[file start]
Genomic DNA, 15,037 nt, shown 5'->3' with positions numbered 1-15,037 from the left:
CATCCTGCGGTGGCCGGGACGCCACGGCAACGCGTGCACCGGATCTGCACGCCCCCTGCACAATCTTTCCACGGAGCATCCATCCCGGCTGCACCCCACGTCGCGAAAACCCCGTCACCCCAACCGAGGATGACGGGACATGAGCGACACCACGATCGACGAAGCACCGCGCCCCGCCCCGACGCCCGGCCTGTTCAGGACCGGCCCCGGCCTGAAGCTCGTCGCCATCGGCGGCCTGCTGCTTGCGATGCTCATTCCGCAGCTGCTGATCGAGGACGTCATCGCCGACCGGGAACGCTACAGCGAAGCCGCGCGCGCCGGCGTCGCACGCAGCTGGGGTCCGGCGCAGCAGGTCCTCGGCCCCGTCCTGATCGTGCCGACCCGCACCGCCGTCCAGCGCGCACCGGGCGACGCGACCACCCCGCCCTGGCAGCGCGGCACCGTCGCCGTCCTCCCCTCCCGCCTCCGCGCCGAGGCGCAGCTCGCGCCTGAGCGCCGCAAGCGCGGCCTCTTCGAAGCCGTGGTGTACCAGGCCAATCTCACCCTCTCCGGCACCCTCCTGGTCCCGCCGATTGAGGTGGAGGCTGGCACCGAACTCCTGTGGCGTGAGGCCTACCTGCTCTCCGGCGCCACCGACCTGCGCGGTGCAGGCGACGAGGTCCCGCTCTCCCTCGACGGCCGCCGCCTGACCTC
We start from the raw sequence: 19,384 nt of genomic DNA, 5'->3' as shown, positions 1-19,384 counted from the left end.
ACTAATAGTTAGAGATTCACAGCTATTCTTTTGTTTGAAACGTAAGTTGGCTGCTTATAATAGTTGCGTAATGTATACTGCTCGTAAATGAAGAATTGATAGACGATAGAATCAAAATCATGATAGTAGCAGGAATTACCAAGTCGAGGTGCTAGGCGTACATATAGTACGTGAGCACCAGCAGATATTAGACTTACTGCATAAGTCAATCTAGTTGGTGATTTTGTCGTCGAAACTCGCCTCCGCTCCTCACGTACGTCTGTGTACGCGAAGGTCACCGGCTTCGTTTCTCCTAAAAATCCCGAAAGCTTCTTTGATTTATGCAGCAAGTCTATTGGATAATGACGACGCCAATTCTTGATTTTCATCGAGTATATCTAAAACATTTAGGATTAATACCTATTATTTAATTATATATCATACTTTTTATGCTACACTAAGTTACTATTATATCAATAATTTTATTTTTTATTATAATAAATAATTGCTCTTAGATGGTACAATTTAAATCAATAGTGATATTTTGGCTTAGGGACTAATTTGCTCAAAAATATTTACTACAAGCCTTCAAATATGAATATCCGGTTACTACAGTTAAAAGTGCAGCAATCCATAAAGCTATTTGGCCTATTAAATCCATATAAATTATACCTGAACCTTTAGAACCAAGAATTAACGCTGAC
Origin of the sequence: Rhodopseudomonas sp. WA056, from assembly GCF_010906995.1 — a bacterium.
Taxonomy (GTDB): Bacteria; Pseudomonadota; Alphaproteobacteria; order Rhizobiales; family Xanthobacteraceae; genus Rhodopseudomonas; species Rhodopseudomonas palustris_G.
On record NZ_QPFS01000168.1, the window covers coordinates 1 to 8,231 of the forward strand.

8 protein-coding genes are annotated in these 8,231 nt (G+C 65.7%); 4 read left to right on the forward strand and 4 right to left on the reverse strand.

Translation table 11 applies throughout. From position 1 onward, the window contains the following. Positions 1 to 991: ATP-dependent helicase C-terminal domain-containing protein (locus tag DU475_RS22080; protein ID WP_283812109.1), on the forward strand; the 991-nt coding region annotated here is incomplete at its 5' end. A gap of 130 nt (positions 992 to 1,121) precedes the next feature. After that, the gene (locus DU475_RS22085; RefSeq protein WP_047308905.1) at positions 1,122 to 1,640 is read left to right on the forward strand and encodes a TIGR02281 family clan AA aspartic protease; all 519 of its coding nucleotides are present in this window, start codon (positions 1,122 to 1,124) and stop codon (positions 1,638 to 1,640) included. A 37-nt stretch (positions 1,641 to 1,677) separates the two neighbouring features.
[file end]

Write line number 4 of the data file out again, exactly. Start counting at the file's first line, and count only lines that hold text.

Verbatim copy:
ACTAATAGTTAGAGATTCACAGCTATTCTTTTGTTTGAAACGTAAGTTGGCTGCTTATAATAGTTGCGTAATGTATACTGCTCGTAAATGAAGAATTGATAGACGATAGAATCAAAATCATGATAGTAGCAGGAATTACCAAGTCGAGGTGCTAGGCGTACATATAGTACGTGAGCACCAGCAGATATTAGACTTACTGCATAAGTCAATCTAGTTGGTGATTTTGTCGTCGAAACTCGCCTCCGCTCCTCACGTACGTCTGTGTACGCGAAGGTCACCGGCTTCGTTTCTCCTAAAAATCCCGAAAGCTTCTTTGATTTATGCAGCAAGTCTATTGGATAATGACGACGCCAATTCTTGATTTTCATCGAGTATATCTAAAACATTTAGGATTAATACCTATTATTTAATTATATATCATACTTTTTATGCTACACTAAGTTACTATTATATCAATAATTTTATTTTTTATTATAATAAATAATTGCTCTTAGATGGTACAATTTAAATCAATAGTGATATTTTGGCTTAGGGACTAATTTGCTCAAAAATATTTACTACAAGCCTTCAAATATGAATATCCGGTTACTACAGTTAAAAGTGCAGCAATCCATAAAGCTATTTGGCCTATTAAATCCATATAAATTATACCTGAACCTTTAGAACCAAGAATTAACGCTGAC